Doubtless the UK Treasury hoped this technical change in the discount rate used to value public sector pension schemes, which has no impact on their real cost, would go unnoticed (“ Pensions shift to cost £4bn in cuts”, September 8). The timing and manner of the proposal are particularly dubious. After a major review of the discount rate in 2011, the government committed to review its level every five years. In the 2016 Budget a change in the rate (to the consumer price index +2.8 per cent), to apply from April 2019, was announced.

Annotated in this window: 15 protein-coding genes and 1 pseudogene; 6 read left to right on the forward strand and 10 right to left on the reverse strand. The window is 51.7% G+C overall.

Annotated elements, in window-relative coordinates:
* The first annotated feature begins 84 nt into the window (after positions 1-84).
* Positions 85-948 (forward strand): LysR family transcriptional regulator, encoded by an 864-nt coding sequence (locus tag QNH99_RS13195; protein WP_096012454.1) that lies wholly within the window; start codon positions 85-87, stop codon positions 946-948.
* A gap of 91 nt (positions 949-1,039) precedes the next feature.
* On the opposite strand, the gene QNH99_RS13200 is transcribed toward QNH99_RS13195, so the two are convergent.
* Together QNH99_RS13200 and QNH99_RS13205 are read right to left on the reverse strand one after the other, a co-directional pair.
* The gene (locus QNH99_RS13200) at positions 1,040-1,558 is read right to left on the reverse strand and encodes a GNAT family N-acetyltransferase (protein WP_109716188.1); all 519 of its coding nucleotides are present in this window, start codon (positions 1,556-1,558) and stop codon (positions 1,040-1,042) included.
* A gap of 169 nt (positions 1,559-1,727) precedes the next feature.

Now, just before a major fiscal event where the chancellor will have trouble balancing spending commitments and his fiscal rules, and before the outcome of the last review is even implemented, the Treasury quietly changes the rate.

The suspicion is that this was driven by the need to hide the extent of cuts to public services that would otherwise have to be announced.

Neil Walsh
Pensions Office, Prospect, London SE1, UK

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